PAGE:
Bronty picks up a floater from Obi and hits over midwicket; as Maestro calls him through for the second, we scrape a flake of hope that we might be able to get a good counter attack going. However, the umpire stands solemnly with one hand perched on his shoulder: short run. I said it yesterday and I’ll say it again: there are no such things as good omens in Grand Finals.

We never retreat into our shells: good running between wickets sees first Bronty and Maestro, then Captain Grumpy and Maestro, then Huddo and Maestro, make enough runs to have the Monty field earning their premiership. Maestro hares between the wickets, fro spilling out from all vacancies in his helmet, but he can only regret not having more time.

Catesy floats nervously nearby, all padded up and pensively smoking as the run rate goes above one a ball.
“This looks like a job for…”
“Glenn Maxwell,” chuckles Catesy wryly. Huddo holes out and Catesy stubs his final dart of the 2014/15 season to take the field.

Just then, my uncle and Bronty and The Benevolent Leader’s brother-in-law Gerard arrive to watch the final ten overs. “In next, Cal?”
“No, I’m filling out number eleven today.”
“How have you been going this year?”
Gerard was batting at three in Hampton League A-Grade when he was 10 and was never dismissed batting from the same position in Dowling Shield at 13. So it hurts me to look him in the eye and tell him that my run tally only passed my wicket tally last week. Not as much as it probably hurt him, though…

Catesy becomes the eighth wicket. DK goes in and goes down fighting, flailing an uppish catch to mid-off. Our respective battles to climb out of the tail end are definitely going to wait for next season.
As I put on the helmet, Bronty tells me to bat out the 68 overs – which I think is just spiteful, but anyway…
Janders bowls a steady one outside off and I leave it. “Come on, boys!” Georgie exhorts. “Let’s be celebrating this ball!” “Don’t be too presumptuous Georgie,” I mutter, just loud enough for him to hear and chuckle.
Next ball, Maestro edges Obi and is snared by the keeper. That’s the game – the mighty Lower Plenty Thirds all out for 118. Monty are the 2014/15 E Grade premiers.

We do the hand shake thing and smile and chuckle and gather around The Benevolent Leader in the middle of Whatmough Park.
“I think we gave it a real crack,” he surmises. “Really good effort yesterday in tough weather and Maestro,” he nods, “really good innings by you today. So next season we just have to go one better.”

We dawdle over to where the Monty team are delightedly awaiting the presentation of the Shield.
“Would like to thank the Greensborough Cricket Club for lending us this ground,” say the Umpires, sentiments echoed by The Benevolent Leader and Obi in their respective speeches. “And we were happy that it was these two sides who made it because we knew the match would be played in good spirits and it was.”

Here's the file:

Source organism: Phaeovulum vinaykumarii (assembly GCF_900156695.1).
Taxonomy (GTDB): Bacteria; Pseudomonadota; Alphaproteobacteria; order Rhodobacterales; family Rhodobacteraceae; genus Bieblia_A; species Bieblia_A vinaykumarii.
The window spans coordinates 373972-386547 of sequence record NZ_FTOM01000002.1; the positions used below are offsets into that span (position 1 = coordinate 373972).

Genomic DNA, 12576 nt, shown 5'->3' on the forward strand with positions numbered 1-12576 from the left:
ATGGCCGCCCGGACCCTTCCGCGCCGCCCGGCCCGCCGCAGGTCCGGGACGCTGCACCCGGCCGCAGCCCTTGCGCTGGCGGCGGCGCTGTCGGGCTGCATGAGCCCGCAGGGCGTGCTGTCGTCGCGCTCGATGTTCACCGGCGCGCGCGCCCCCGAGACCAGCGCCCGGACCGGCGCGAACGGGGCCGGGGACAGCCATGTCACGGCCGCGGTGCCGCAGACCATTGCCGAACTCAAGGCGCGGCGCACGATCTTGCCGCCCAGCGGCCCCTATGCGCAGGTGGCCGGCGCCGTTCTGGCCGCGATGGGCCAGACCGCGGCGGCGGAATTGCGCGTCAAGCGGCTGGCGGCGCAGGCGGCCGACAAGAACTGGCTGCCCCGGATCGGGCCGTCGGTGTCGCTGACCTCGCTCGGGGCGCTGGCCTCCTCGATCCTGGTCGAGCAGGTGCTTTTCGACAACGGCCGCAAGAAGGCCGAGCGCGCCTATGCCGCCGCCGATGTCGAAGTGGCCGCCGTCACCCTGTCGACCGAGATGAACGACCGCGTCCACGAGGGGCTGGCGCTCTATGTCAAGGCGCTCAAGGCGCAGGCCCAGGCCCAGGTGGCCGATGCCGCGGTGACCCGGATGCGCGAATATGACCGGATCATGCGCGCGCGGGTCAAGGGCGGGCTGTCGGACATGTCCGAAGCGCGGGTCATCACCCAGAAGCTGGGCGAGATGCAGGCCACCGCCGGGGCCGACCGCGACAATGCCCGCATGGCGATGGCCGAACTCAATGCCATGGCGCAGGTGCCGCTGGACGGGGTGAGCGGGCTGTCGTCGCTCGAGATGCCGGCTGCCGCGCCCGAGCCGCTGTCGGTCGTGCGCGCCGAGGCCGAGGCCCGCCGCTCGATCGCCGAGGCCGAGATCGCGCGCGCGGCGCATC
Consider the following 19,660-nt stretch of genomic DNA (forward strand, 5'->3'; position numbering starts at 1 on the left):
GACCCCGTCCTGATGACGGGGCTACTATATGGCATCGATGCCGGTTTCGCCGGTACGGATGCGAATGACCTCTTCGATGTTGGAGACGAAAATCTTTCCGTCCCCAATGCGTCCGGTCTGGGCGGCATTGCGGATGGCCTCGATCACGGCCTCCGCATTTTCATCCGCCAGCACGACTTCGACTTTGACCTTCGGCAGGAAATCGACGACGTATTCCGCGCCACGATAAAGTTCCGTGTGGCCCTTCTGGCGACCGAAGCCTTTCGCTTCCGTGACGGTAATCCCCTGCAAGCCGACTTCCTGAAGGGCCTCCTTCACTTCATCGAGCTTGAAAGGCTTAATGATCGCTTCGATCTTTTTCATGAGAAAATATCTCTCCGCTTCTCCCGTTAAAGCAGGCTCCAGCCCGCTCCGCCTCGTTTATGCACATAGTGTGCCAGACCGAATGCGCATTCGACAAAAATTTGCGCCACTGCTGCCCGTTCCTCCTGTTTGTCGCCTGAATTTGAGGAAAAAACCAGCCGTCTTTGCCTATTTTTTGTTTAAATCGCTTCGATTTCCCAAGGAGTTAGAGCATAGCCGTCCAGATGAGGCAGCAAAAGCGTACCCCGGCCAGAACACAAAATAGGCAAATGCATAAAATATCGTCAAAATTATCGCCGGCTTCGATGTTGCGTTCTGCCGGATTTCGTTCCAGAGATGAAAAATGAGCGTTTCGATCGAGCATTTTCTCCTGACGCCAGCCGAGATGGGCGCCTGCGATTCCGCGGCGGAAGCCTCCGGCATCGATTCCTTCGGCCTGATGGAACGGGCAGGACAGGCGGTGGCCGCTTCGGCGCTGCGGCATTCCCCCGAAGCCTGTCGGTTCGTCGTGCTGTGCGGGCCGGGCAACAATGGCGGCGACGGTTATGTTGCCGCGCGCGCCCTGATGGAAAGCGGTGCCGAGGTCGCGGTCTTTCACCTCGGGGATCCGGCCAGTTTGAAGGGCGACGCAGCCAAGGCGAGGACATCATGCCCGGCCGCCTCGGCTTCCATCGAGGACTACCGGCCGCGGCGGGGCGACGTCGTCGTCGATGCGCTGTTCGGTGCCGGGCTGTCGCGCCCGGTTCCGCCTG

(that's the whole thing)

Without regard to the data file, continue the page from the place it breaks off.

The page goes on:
By the time we file into the cool of the rooms, the Seconds are all out. Grand Finals – they’re hard to win. But it looks like Club 68 of the mighty Lower Plenty Thirds will be gearing up for another season.

Monty 220
Woody 61
Beanbag 35
Jimmy 32
Catesy 5/63
Sheldon 3/12

Lower Plenty 118
The Benevolent Leader 38
Janders 4/30
Obi 3/20

About Callum O'Connor

Here's to feelin' good all the time.

Comments

  1. Malcolm Ashwood says

    Thanks Callum , have really enjoyed following the fortunes of the lower plenty 3rds
    Well done you ! Good luck next season and thank you

  2. Callum O'Connor says

    Thank you Malcolm. It’s been a real pleasure.

  3. Callum, commiserations old son. What a mighty effort to make the final, and also to follow through on the commitment to tell the story every week. I found myself looking forward to your reports.

  4. Mark 'Swish' Schwerdt says

    Thanks Callum for a great series and a great season.

    Pity you ran out of partners, thought you were due.

  5. Good days bad days…

    On the brightside, you got me through the long footy-less summer! Should be able to get to the new season now.

    Cheers,
    Gus

  6. Jack Hoysted says

    Congratulations on a great season. You’re right, GFs are not easy to win. I’ve really enjoyed reading your column all season. It’s been a real winner. The true spirit of cricket leaps off the page. Good luck with your writing and your cricket in future. Maybe next year will be the year. That’s what always keeps us flannelled fools coming back for more.

    Cheers,

    Jack Hoysted